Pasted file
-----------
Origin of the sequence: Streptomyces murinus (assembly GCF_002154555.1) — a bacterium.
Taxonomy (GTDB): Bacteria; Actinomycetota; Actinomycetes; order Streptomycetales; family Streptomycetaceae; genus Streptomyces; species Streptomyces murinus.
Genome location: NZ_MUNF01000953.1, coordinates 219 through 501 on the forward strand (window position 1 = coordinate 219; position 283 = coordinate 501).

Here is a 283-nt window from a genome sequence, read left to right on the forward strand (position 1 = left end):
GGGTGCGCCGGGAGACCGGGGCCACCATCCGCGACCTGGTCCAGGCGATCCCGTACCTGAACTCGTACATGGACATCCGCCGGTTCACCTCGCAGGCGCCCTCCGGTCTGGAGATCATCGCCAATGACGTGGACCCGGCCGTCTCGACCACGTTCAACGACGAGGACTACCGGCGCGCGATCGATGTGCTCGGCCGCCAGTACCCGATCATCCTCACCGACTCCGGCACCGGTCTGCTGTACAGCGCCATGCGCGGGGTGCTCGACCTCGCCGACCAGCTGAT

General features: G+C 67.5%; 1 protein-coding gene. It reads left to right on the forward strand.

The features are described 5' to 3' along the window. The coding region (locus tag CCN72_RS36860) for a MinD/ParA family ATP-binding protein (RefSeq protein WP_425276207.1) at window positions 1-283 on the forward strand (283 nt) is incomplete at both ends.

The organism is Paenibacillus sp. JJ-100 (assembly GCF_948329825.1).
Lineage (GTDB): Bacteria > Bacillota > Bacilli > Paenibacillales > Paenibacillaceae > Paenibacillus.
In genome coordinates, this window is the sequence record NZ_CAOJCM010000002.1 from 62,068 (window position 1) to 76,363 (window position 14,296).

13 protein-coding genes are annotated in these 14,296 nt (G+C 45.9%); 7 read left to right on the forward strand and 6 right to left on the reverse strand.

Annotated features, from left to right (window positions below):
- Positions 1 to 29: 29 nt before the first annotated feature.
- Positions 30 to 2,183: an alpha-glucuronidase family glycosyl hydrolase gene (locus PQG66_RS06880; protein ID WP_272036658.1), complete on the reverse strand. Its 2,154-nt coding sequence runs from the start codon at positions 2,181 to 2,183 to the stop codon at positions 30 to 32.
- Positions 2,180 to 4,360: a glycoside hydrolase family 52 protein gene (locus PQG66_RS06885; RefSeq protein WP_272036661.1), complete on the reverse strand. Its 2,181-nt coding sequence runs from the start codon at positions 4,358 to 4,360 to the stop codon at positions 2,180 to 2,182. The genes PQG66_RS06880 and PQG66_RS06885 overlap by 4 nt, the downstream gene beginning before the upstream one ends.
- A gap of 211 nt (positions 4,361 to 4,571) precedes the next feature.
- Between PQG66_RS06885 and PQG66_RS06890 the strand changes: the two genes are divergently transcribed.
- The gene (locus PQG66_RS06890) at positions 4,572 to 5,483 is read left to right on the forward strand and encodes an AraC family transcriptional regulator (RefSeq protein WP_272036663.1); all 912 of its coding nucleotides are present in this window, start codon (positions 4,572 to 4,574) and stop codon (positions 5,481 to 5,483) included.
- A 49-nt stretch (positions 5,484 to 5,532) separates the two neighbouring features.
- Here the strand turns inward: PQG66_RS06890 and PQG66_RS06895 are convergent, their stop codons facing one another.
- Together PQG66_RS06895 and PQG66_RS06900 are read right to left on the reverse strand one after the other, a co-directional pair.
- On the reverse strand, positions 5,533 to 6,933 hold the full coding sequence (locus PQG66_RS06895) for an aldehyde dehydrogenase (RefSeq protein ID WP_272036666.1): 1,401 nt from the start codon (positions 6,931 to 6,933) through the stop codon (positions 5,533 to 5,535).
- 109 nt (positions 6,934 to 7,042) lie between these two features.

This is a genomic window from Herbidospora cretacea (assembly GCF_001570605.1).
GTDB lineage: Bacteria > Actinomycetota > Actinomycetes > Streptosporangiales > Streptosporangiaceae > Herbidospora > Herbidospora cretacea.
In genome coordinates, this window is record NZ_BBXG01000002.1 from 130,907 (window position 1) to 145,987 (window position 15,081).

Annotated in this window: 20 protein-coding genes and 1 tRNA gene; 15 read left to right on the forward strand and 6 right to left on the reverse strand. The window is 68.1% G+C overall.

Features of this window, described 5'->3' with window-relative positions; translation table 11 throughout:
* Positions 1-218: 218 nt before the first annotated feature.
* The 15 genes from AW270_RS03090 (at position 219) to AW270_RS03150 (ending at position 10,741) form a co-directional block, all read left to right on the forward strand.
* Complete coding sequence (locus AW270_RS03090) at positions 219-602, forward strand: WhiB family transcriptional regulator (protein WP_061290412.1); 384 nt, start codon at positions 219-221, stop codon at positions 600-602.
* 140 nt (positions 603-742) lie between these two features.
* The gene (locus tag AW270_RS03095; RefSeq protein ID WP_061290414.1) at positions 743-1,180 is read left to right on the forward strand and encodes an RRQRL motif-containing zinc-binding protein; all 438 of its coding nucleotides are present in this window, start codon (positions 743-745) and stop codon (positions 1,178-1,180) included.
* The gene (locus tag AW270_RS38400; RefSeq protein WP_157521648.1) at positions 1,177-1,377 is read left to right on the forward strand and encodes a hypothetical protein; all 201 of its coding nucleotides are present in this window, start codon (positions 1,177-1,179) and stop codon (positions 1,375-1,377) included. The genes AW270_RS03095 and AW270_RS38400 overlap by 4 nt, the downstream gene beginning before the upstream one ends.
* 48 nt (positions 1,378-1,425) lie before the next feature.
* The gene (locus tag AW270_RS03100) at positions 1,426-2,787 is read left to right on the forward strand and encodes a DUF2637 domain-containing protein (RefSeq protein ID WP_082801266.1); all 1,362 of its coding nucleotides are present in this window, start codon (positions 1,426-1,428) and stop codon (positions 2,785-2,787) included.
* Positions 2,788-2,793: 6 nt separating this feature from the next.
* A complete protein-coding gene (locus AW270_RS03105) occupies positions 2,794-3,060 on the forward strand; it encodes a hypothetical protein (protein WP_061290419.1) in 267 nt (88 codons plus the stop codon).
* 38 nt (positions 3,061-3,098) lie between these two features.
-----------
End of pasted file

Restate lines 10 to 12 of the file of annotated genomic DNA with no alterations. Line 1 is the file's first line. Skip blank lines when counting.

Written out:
In genome coordinates, this window is the sequence record NZ_CAOJCM010000002.1 from 62,068 (window position 1) to 76,363 (window position 14,296).

13 protein-coding genes are annotated in these 14,296 nt (G+C 45.9%); 7 read left to right on the forward strand and 6 right to left on the reverse strand.

Annotated features, from left to right (window positions below):